U’s first Moroccan art gallery opens

Lhouceine Aamar, a University Humphrey Fellow and Moroccan native, presents his photography in “Bridges to Morocco.”

Images from the Bridges to Morocco exhibit on display at the Larson Art Gallery in the St. Paul Student Center on Wednesday morning.

Joe Sulik

Images from the Bridges to Morocco exhibit on display at the Larson Art Gallery in the St. Paul Student Center on Wednesday morning.

by Destanie Martin-Johnson

Moroccan photography will be showcased in a first-of-its-kind exhibit at the University of Minnesota with “Bridges to Morocco” in the St. Paul Student Center opening Thursday.
The exhibit will showcase photography by Lhouceine Aamar, a Moroccan native and a 2014 University Humphrey Fellow.
“Bridges to Morocco” is Aamar’s first showcase. His gallery consists of about 15 photos of Moroccan museums, landscapes and a series of a project called “Light on Light” in which Aamar tries to capture different forms of lighting.
“I wanted [my artwork] to be totally different from the pictures you may see online,” Aamar said. He likens his photographs to paintings and said he wanted to capture
something more spiritual and deep about Morocco. 
He said he returned to Morocco this past year and continued his work as a police and public affairs officer.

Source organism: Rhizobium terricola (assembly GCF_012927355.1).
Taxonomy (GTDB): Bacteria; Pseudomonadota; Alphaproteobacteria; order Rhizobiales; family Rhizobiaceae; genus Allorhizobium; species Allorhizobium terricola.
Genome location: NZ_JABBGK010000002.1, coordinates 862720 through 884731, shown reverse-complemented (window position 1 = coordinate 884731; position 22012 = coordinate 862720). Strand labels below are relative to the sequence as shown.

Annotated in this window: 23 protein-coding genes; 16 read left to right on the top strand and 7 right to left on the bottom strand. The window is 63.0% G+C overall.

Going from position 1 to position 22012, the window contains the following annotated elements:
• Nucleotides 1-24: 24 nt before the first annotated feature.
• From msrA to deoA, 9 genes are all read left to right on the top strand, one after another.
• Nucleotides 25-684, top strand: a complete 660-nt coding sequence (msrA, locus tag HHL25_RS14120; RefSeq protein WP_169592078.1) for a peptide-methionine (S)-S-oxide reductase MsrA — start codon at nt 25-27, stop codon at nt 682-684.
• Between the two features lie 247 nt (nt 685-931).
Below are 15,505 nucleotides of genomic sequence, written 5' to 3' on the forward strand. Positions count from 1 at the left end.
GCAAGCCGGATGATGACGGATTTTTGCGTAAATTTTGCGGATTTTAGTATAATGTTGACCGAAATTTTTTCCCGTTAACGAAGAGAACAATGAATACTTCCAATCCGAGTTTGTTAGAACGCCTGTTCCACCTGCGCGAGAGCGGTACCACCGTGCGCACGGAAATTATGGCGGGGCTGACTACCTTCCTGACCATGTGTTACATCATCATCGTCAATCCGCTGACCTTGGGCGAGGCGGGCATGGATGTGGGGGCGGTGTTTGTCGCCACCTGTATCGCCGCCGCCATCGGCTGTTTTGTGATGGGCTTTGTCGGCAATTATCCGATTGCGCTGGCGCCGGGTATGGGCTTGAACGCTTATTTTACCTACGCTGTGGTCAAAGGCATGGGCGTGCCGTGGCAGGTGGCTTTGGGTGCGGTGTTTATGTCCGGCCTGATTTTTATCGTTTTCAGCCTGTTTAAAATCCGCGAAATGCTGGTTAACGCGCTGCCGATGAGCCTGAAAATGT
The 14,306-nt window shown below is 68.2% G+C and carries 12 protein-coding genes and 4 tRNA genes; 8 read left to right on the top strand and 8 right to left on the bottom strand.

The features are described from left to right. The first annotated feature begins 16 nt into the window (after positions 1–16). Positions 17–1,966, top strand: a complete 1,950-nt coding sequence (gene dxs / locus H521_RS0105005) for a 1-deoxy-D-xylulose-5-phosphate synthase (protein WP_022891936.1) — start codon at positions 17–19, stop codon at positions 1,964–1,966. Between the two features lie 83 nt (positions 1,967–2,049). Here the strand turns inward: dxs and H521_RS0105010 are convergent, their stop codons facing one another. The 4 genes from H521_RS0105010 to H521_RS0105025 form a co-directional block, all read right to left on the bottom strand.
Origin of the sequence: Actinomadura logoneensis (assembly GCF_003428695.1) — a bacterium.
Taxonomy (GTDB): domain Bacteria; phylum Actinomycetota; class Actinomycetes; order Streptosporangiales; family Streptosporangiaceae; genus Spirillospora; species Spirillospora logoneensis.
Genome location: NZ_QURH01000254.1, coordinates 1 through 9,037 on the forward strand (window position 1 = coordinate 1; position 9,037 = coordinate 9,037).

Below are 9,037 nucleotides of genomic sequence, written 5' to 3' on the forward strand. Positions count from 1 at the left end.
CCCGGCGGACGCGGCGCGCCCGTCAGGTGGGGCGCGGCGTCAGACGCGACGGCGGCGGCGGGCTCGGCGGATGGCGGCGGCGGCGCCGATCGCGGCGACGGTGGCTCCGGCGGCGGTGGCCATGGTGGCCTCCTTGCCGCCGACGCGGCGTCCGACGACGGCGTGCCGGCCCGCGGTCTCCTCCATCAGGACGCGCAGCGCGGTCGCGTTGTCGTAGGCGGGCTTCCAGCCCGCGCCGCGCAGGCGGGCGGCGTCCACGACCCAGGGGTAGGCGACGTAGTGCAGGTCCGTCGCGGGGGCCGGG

“What drove me to [photography] is that I have this great passion for art and painting,” Aamar said. “I should start taking it more professionally.”
John Vreyens, the director of extension global initiatives, said the University began its studying areas of Morocco in the 1960s. 
Since then, the school has been involved in teaching and researching agriculture and veterinary science in the country, Vreyens said.
Within the last year, the department has been focused on an extension celebrating the relationship between the University and Morocco, he said.
Aamar met Vreyens while working in the law school’s Human Rights Center. When Vreyens saw his artwork, he asked Aamar if they could display it.
Vreyens said that “Bridges to Morocco” is part of the U’s strategy to encourage students to experience other cultures.
“The world’s becoming a smaller place, and the U of M is looking at ways to prepare the next generation of leaders,” Vreyens said. “You need to have skills to work in a multicultural environment.”
Although the department hopes to expand the focus to other countries, right now the focus is solely on Morocco. 
It isn’t clear yet if this will become an annual celebration at the U.  
Aamar said he hopes to focus more on his art, but it’s difficult to balance with his job as a police and public affairs officer in Morocco as well.
“If you love something, there’s always another way to do it,” he said